So bring it on 2022, nothing shocks us anymore and we’re ready for you! And a massive HAPPY NEW YEAR to you, our dear readers and your loved ones too. May you all have opportunities to cherish the little things that make the world worth living in, laugh at a meme, listen to a great song, admire the stark beauty of a dead tree at sunset. And whatever this year brings you, the highs and lows, may you learn things about yourself that help you to grow as a person.
I’d love hug you all in celebration but I’m infectious as hell and kind of sticky (raspberries), so metaphorical hugs all round.
See you next year!
Tis the season, so they say, in which to be jolly. Despite the abundance of masks, the check in’s, the delta, the omicron and the bumblebee’s, you lovely people out there in blog land have followed along my little adventures and held on through thick and thin. You’ve listened, offered tidbits of sage advice, shared a laugh and a tear while generally making this world we live in an easier place for us to wander.
So from the bottom of our heart we thank you for coming along on this ride with us and from our house to yours may we wish you all a very Merry Christmas and a Happy New Year!
Content Warning ⚠️ discussion of suicide which may be disturbing to some readers. Please decide if it is safe for you to continue & contact lifeline or your local suicide hotline if you are struggling.
There is a gun lying at the bottom of the bed as I write this. Sadness wells in my heart as I stare at its polished timber stock and realise that for the longest time I would have preferred to put that black barrel into my mouth and pull the trigger than spend another minute riling in the mental confusion and emotional agony that has seemingly dominated my world for so long.
All in all, I’ve likely spent more time wanting to end my time on earth than I have spent simply enjoying its wonder, and right now, that makes me sad.
From the time I was eight years old I felt suicidal urges. Having children, getting married, having kind friends and good jobs never did change the part of myself with a core belief that I was a worthless piece of shit and I did not deserve to live.
Subconsciously compartmentalising our life was probably the only way we could feel one way and live another. We adorned a series of masks until we lost whatever once lay underneath completely.
We would become absorbed in one section of our world and all others would fall away as though they’d never existed at all. Me at home couldn’t remember me at school. Me the girl of good morals and values couldn’t remember the me that let others get hurt in her name. Me the wife and mother couldn’t remember me the poet and the dreamer. The Me that fell in love with our husband didn’t know the Me who could only ever be attracted to women. The Me that succumbed to years of Anorexia as a teen couldn’t compute any other state of being and the Me that accepted chocolate on our first night out of home couldn’t remember why it had ever been scary.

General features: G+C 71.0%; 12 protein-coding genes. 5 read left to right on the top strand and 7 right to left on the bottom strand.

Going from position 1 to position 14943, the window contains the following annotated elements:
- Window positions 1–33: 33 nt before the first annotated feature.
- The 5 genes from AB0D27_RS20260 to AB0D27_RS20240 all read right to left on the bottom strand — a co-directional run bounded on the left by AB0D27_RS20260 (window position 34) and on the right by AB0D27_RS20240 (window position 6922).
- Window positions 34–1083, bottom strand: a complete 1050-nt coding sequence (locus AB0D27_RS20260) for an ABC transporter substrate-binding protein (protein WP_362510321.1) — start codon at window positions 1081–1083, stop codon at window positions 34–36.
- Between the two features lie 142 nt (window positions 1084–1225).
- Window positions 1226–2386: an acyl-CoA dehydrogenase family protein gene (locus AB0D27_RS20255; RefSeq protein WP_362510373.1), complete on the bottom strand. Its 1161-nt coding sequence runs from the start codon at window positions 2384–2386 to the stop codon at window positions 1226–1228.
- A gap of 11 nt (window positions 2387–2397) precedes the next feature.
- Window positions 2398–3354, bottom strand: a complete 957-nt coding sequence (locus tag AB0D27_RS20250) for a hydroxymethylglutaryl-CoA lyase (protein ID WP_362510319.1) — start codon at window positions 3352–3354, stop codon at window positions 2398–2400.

The emotions of our different selves can bleed into all of us, we often feel things suddenly and out of context. The urge to cry or laugh or roll our eyes can hit in the oddest of moments, as can the urge to self destruct. I know now that the part of me that saw death as the only way out of an agony she couldn’t understand, didn’t know or believe it was possible to ever feel any differently and when her despair flooded into my heart I could only feel the world through her pain.
Sometimes the walls between our mental compartments begin to dissolve and I remember things long lost to me. The gun at the foot of my bed let me remember that we had argued with our old psychologist, The Guru, over multiple sessions that our depression was absolutely terminal. We had told her (and fully believed) that we should have the right to end our psychic suffering with euthanasia and we were 100% certain it was impossible for us to feel any differently.
But We were wrong. I was wrong.
I am only alive right now because of medical intervention, because of family and friends and worn out mental health professionals that wouldn’t give up. I’m alive right now because this gun and I only crossed paths today and we did not meet back then.
Another important thing that is oddly difficult to admit to myself is that I’m alive right now, because I choose to be.
I used to incessantly search for ways to end my life, a voice inside at the time was very firm about having to do this. They portrayed our suicide as being inevitable, it was our destiny. It stated that we must know every method available, that we must be prepared to engage at any moment, in any situation. We were built with one purpose, to enact a hit, upon ourself and it was presented as a quest we must succeed in no matter what. For reasons I can’t understand let alone explain, we accepted this without question and without logic.
Funny how once you have spent enough time searching for ways to end your existence, the habit of scouting for options never completely goes away, even when we no longer have any desire to use them. I see a gun and I am immediately overcome by the urge to point it towards myself and pull its trigger.
For so long We thought the men in white coats were after us, reading our mind somehow from afar and seeing the darkness within. We were soldiers in a huge and imagined conspiracy, fighting against a system Hell bent on capturing us, while in truth it was simply a war by ourself, against ourself, that only we knew about.
We felt we could be interrogated by doctors or police officers at any minute trying to force us into abandoning our ‘quest’ and while we didn’t ever doubt the validity of our mission, we knew they’d accuse us of being crazy. We likened ourselves to the position of accused terrorists facing a Guantanamo Bay style situation and felt we had to know how to survive any efforts to break us. Ironic, considering the whole objective was our death anyway.